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Former Google Exec Slams Company's Redesign

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STARK CRITICISM
DailyFeed

Google Reader users are an impassioned lot.

Small in number but boisterous in support, these "J-clicking" few depend on the RSS feed aggregator as the simplest, quickest, and only way to digest the flood of information that the web disseminates each day. Rather than aimlessly browsing dozens of sites for their news, everything is relegated into one spot -- organized and condensed, ready to be sifted through. Twitter and Facebook shares are fine for some things, but they're not nearly as comprehensive as Google Reader can be.

But this week, as expected, Google hit the beloved RSS aggregator with a redesign, and folks are not happy.

Keeping in line with the Google Docs and Gmail redesign, the layout is now a stark-white negative zone, where empty space abounds. The top and left toolbars squeeze the news -- the most important aspect of the site -- into an even smaller space. Gone are the easy-to-share functions, replaced with a compulsory Google+ button. And the hard-on-the-eyes color scheme makes both skimming and long-term reading more difficult.

Roy Fielding, a scientist at Adobe, took to Google+ to give the company a wry, backhanded compliment for the redesign:

Dear Google,

Thank you for honoring the history of the Web. I warmly remember those days in 1995 when companies used the web for brochure-ware and designed their sites with the top 30% of the browser window entirely occupied by lame marketing logos and rarely-used menu options, the left 30% of the window entirely occupied by a tree of even less used folder categories, and the right 30% of the window entirely occupied by unwanted tips, thereby leaving the reader with two-thirds of a 40% scrollable center column to see the actual page content in some arbitrary font of that site's choosing. Granted, the content may have been the only reason users wanted to visit a site, but trying to find the content made the Web just a little more exciting.

However, while I appreciate the nice gesture in honor of the W3C TPAC meeting this week, I do hope you plan on returning Reader to a somewhat more readable design next week. Reading is, after all, the whole point of using Reader, so maybe you ought to consider that the next time someone suggests a redesign.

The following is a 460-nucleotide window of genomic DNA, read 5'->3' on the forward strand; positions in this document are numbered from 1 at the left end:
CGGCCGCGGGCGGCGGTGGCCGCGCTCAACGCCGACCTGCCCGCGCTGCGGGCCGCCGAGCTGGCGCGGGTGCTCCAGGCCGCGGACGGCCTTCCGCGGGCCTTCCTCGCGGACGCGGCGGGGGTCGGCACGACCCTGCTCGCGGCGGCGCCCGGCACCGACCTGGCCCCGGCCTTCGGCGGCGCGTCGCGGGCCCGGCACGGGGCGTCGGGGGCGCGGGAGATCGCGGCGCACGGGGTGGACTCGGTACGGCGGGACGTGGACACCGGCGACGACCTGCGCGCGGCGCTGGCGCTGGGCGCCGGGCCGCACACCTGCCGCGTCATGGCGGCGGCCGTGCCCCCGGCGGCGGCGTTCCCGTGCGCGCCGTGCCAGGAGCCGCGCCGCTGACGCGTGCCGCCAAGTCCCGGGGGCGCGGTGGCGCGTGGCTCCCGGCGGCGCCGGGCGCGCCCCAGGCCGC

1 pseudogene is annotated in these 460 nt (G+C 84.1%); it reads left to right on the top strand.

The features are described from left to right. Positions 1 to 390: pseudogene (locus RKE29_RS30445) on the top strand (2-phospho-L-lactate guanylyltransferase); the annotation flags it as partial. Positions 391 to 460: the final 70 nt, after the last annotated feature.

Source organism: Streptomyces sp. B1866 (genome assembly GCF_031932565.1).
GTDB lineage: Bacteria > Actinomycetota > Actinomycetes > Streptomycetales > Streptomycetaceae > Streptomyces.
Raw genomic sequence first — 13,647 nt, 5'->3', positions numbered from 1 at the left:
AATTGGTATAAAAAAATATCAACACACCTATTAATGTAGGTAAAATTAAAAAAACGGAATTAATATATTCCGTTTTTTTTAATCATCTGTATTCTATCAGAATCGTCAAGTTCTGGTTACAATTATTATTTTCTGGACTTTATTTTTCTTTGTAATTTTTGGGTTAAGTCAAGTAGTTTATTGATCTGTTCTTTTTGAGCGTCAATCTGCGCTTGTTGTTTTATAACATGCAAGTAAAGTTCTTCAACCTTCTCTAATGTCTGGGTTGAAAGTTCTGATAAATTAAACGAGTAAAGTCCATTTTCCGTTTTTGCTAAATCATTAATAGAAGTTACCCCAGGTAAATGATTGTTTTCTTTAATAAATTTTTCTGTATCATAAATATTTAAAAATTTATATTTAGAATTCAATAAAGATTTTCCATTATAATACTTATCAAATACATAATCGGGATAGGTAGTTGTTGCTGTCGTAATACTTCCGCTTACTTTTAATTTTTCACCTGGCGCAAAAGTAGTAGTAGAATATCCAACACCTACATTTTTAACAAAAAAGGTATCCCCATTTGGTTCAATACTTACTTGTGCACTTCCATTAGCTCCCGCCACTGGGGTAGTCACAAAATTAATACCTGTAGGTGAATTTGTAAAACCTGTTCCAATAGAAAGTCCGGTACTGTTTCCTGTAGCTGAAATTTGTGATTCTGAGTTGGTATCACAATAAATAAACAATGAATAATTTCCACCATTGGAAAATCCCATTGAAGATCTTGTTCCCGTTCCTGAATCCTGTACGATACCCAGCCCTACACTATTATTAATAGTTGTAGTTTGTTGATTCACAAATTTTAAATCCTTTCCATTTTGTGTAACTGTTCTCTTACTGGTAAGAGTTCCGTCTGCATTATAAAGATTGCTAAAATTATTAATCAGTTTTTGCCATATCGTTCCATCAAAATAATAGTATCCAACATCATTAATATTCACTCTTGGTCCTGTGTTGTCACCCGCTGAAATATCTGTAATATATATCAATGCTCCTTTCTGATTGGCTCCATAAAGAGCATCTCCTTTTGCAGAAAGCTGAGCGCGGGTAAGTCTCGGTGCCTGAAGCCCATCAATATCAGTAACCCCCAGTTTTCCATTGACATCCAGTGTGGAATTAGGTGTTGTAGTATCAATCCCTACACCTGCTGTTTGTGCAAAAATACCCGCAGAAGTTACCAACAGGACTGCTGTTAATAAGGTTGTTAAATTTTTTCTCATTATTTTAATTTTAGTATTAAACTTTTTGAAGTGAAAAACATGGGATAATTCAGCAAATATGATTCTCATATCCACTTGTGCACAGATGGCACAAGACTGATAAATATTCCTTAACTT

Cheers,

....Roy

But Brian Shih, a former Google exec who actually worked on Google Reader, levied a far more scathing attack against the poor design choices. In a 1,142-word rant that recalls Google engineer Steve Yegge's diatribe against Google+, Shih listed the glaring faults with the new redesign.

"Reader is a product built to consume information, quickly," Shih writes. "We designed it to be very good at that one thing. G+ is an experience built around browsing (similar to Facebook) and socializing. Taking the UI paradigm for G+ and mashing it onto Reader without any apparent regard for the underlying function is awful and it shows."

He attacks the stark color scheme, the bright red "Subscribe" button that sits relatively unused, the broken "Recommended Items" section, and the terrible space allocation. Shih sums up the company's support of Google Reader as "history of neglect."

Between Yegge's Google+ rant, Fielding and Shih's takedown of Google Reader, and the scores of users who will find the Gmail redesign equally ugly -- I'm one of them! -- it's about time Mountain View gives as much thought to aesthetically pleasing design as its number one fruit-based competitor.

(See also: Google Engineer Calls Google+ a Complete Failure and How to Use Siri on Apple's iPhone 4S)

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